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Digging the dirt on ex-zinesters

By Nathaniel G. Moore

Deleted in this issue: Edmonton’s Mark McCawley and, more specifically, Urban Graffiti

Mark McCawley has been the publisher and founder of Greensleeve Editions in Edmonton since 1988. While researching those whose zines are deleted in the Edmonton-Calgary region, long before blogs, Facebook, SARS or Nickelback, we logically go to the nation’s capital. Here Matthew Firth, who has been bitch-slapping the standards and practises of CanLit for a long time now with his own fiction work and lethal Black Bile Press, says he first read McCawley in the 1990s of all places. “In the long-gone magazine Paragraph in about 1994, though it might have been in a back issue I pulled off the shelf in a public library somewhere–Hamilton, I think.”

After reading a call for submissions for McCawley’s fledgling Urban Graffiti literary zine, Firth felt inspired by the “kick-ass example” he set. “McCawley boosted my writing and publishing,” says Firth. “[He was] someone else out there in some remote corner of the country interested in publishing anti-CanLit. I published him in Black Cat 115 and later in Front&Centre and an anthology called Grunt & Groan: The New Fiction Anthology of Work and Sex. Mark is a brave soul. He does what he wants on his own terms and at his own speed. He’s dedicated to providing a voice to writers who are shunned by the mainstream CanLit climate of workshops, grants, residence positions, etc.” According to Firth, and evident in the writers both men have published, McCawley knows that there are legitimate voices from outside the margin. Firth continues, “His own writing is straight-shooting, pulls no punches, honest and drenched in authentic experience. My day job takes me places and twice I’ve got to hang out with Mark on his turf in Edmonton.”

Now, as is the case with every single so-called “deleted” zinester, they always seem to come back, (by the middle of the column it seems) stronger and with a blog of some sort. But we’ll forgive McCawley for following this Canadian trend, as it may lead to a 3M “Part of Our Heritage” commercial somewhere down the road. Just remember, I get to play the kid with the stapler, or the mailbox.

BP: What are the plans for your latest zine project?

MM: Splurge has been in the works for the last three years. Under the editorship of zine creator, Devin McCawley, the zine’s mandate is to pull back the thin veneer of our modern “consumer” culture and both expose and subvert the ugly truth of what lies beneath our daily actions and inactions when we sacrifice the real for the hyper-real. To this end, Splurge pulls out all the stops, using all the tools in both the zinesters and culturejammer’s toolboxes to hold up a mirror to our culture and ourselves. The price is cheap: just everything you are.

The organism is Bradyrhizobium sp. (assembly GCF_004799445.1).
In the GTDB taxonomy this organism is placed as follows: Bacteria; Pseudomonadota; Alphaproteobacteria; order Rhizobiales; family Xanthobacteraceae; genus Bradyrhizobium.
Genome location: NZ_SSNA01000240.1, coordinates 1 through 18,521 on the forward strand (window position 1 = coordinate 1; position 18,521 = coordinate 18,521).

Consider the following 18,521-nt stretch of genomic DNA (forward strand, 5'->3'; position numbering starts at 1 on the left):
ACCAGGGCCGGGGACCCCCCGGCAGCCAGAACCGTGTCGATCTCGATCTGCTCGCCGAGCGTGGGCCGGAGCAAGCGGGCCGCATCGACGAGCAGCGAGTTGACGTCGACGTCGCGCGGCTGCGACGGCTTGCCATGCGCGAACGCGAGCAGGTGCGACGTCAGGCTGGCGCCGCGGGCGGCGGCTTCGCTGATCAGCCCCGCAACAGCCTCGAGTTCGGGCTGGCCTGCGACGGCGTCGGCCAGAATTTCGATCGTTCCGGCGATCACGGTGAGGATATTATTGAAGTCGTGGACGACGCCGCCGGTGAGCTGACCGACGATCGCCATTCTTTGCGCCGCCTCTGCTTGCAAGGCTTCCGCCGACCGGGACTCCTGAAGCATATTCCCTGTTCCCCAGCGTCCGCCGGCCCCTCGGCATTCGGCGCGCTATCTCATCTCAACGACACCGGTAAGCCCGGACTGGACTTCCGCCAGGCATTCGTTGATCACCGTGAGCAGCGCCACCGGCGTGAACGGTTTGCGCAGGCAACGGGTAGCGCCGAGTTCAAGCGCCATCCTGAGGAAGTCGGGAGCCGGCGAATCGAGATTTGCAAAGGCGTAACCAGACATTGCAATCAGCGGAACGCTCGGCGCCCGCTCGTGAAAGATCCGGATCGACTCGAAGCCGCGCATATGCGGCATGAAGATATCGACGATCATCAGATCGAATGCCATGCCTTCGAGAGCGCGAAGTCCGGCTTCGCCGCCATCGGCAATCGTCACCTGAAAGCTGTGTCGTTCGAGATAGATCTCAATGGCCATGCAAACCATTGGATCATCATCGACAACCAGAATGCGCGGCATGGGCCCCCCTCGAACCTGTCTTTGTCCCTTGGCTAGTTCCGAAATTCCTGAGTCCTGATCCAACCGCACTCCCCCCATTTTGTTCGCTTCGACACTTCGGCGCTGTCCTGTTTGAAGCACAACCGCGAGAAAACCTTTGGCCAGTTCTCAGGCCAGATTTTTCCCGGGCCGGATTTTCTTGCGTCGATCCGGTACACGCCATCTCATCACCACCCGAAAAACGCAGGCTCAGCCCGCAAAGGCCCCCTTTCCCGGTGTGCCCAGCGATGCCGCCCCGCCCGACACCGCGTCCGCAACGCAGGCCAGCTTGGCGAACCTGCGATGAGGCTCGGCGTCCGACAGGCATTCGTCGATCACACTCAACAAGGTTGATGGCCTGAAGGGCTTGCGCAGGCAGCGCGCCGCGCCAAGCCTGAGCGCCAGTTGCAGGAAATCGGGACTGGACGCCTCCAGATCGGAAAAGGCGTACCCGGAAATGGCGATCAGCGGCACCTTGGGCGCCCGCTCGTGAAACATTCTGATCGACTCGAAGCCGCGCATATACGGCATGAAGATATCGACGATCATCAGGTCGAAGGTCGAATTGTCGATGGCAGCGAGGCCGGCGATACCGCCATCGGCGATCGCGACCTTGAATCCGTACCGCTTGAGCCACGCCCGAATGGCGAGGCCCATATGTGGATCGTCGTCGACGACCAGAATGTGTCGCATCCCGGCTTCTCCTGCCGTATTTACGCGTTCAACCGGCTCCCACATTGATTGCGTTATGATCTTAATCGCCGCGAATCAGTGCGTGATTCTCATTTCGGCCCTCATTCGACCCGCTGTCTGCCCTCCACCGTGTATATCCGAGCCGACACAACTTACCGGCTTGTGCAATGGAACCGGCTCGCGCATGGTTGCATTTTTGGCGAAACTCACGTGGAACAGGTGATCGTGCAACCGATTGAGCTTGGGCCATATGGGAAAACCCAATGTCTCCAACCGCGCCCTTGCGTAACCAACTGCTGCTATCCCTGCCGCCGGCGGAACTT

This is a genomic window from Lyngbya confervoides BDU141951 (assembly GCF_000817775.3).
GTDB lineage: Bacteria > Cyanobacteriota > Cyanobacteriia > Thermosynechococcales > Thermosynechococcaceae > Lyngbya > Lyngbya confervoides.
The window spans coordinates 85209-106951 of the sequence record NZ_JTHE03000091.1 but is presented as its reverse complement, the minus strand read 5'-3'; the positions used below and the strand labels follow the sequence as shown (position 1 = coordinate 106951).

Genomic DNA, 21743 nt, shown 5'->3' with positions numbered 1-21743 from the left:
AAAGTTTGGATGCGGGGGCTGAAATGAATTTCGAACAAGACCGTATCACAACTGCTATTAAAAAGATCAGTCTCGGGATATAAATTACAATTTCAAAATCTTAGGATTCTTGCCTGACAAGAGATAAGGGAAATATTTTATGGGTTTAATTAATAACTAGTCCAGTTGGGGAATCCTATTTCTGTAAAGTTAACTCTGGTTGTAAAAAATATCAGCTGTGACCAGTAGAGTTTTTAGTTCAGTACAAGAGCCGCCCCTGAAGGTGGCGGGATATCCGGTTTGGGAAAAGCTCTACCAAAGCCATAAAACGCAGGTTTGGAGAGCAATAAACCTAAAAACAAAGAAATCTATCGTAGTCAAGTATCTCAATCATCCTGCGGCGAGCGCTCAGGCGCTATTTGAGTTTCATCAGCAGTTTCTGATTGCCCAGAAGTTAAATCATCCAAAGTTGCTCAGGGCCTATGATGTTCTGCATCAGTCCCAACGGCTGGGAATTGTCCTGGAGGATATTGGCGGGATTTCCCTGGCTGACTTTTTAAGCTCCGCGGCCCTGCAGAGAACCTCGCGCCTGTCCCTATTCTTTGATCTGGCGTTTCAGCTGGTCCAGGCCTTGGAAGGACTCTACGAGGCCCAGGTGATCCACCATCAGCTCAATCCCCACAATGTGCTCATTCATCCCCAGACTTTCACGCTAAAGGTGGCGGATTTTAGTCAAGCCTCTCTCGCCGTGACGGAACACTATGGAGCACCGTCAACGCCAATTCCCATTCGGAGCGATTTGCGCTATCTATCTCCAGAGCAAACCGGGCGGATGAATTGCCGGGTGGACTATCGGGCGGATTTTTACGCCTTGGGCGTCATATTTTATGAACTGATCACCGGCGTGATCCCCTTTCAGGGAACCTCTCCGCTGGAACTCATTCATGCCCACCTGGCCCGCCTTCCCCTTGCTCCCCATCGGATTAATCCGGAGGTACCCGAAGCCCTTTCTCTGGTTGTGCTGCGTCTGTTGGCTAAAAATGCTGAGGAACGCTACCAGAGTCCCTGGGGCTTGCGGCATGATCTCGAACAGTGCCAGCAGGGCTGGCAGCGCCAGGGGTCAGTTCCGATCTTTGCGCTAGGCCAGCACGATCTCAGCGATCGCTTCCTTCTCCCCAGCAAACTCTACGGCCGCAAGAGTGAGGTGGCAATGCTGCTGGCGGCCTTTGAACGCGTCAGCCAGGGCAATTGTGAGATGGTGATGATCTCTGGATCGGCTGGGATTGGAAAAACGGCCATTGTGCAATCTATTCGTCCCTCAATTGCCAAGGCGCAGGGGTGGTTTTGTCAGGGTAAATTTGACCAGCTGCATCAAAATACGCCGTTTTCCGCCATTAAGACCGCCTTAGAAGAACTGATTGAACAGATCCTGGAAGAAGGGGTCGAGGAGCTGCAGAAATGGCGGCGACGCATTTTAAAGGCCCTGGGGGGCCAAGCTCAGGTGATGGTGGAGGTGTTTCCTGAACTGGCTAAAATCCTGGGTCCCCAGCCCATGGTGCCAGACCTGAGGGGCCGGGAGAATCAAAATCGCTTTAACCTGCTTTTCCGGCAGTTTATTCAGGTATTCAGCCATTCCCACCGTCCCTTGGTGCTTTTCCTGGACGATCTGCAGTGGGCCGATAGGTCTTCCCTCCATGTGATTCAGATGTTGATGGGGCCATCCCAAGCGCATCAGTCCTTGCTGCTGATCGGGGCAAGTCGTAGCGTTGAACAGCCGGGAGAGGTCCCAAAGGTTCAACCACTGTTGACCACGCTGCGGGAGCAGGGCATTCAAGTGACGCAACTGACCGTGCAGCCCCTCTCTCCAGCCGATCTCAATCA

BP: Mark, where will people find Splurge? How will they recognize it?

Mark: Splurge will have both paper and online editions, and welcomes submissions of creative non-fiction, fiction, poetry, rants and raves, interviews, photography, artwork and spoof ads of a subversive nature. Nothing is too outrageous. Splurge only frowns on the hateful and the cruel.

BP: When? [Listening to ear piece.] March 2008? That was last month!

Mark: Release and launch party was March 2008. I am also working on bringing back Urban Graffiti after its brief hiatus with both a paper edition and an online presence. It’s not easy finding a webhost that will allow me the freedom to do what I intend to do, especially in this increasingly right wing, post 9-11 hysteria: there is certainly a chill happening online today.

BP: What? [Talking into microphone on shirt collar.] Well I thought it was legitimately deleted too. I don’t know how that will affect our funding. That’s not my problem. Let the intern worry about it.

Quick, to the Internet!
Greensleeveeditions.blogspot.com
Splurgezine.blogspot.com

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